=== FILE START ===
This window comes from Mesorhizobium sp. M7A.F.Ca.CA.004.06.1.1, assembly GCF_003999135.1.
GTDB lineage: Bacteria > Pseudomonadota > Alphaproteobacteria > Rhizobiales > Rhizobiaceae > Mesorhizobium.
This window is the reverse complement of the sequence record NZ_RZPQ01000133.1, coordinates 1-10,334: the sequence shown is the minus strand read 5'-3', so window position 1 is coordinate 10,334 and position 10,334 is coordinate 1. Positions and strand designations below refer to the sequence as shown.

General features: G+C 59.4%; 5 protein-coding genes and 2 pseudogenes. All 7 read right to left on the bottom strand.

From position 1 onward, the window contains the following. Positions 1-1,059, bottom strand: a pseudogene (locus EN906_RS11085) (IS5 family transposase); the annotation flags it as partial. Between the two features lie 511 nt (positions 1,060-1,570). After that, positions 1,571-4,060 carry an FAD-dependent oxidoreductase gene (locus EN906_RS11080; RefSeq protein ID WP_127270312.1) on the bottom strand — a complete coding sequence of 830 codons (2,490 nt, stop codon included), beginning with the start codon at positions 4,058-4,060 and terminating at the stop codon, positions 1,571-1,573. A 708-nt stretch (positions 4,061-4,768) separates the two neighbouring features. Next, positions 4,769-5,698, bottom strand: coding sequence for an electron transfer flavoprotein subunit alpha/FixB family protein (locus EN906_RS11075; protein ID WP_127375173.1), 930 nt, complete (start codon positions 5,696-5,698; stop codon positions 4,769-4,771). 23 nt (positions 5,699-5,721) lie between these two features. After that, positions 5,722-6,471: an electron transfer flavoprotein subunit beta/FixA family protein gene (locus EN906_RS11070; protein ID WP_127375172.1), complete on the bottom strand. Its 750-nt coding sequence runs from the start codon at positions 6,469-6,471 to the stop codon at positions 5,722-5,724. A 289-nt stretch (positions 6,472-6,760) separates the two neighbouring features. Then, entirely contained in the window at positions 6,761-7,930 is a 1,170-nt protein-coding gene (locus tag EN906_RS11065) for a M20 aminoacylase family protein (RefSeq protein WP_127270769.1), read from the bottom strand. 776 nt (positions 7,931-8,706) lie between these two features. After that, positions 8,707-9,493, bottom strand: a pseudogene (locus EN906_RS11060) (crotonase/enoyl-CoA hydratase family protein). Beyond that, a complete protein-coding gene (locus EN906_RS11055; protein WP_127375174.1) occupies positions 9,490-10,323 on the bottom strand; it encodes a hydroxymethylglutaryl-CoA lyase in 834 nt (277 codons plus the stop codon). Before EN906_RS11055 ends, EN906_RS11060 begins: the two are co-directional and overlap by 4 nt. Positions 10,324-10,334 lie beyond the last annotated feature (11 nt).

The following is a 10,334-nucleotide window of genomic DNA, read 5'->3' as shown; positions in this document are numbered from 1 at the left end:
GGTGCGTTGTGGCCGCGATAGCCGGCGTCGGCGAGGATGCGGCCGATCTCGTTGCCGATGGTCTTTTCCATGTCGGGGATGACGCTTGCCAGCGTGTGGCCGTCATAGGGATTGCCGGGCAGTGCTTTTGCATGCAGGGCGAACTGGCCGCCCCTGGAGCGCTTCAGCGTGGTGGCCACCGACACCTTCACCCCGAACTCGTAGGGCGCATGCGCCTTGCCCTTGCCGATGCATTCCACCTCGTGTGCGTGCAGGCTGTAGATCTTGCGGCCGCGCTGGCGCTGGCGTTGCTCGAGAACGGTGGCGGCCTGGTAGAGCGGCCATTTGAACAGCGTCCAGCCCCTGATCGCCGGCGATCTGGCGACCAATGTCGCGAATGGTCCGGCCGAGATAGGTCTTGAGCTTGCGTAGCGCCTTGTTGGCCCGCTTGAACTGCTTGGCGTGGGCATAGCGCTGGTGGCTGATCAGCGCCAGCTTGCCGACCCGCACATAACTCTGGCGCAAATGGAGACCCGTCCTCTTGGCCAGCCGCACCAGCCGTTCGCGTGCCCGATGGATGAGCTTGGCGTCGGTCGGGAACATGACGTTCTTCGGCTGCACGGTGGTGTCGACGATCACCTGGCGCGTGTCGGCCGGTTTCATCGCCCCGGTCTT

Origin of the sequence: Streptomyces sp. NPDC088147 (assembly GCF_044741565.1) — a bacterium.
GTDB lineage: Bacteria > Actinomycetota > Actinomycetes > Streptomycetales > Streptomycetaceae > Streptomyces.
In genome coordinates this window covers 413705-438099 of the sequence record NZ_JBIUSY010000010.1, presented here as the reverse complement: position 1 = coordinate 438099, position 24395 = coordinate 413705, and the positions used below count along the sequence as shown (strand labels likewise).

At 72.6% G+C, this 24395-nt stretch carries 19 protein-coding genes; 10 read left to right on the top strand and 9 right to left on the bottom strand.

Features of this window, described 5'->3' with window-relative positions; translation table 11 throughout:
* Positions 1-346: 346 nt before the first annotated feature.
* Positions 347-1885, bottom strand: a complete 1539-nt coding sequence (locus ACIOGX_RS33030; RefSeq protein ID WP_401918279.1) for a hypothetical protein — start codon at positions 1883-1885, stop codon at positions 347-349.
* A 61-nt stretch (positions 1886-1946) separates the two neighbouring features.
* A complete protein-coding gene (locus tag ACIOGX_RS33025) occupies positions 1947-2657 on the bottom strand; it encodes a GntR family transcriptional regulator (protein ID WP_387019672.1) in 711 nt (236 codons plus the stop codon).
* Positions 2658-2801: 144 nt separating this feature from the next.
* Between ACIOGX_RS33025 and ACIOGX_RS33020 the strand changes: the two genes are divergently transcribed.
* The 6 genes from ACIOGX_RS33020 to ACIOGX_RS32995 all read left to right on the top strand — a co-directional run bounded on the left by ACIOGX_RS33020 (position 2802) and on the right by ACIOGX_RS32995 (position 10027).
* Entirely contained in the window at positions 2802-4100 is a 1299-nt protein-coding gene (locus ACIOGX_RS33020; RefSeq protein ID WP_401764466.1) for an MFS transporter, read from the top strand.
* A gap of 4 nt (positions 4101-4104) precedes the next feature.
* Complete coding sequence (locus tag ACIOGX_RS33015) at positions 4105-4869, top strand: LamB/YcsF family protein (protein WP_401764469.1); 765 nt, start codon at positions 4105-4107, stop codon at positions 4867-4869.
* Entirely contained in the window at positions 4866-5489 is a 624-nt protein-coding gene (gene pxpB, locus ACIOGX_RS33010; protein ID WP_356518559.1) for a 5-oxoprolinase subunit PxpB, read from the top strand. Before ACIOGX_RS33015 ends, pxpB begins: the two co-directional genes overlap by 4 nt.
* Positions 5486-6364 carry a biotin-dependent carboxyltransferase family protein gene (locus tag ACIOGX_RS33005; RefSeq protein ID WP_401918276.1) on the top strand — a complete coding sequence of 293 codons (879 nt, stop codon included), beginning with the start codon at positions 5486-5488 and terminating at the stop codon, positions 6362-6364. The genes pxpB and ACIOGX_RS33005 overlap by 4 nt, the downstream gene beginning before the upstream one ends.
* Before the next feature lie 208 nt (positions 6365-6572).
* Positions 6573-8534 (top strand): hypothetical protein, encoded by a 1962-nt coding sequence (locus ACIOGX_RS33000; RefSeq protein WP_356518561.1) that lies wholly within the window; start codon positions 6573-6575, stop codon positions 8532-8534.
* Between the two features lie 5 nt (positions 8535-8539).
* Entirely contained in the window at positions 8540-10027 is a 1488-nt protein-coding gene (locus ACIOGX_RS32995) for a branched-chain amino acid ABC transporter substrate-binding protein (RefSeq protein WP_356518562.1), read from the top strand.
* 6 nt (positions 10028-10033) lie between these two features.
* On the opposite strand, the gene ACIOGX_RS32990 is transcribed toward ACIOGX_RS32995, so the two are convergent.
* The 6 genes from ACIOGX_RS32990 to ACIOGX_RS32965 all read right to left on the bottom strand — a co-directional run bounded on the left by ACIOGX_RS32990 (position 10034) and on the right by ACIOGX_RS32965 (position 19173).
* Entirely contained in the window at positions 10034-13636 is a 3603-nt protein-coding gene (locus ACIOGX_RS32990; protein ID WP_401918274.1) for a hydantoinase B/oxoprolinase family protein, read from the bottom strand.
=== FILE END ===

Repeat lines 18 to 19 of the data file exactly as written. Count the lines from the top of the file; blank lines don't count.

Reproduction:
* Between ACIOGX_RS33025 and ACIOGX_RS33020 the strand changes: the two genes are divergently transcribed.
* The 6 genes from ACIOGX_RS33020 to ACIOGX_RS32995 all read left to right on the top strand — a co-directional run bounded on the left by ACIOGX_RS33020 (position 2802) and on the right by ACIOGX_RS32995 (position 10027).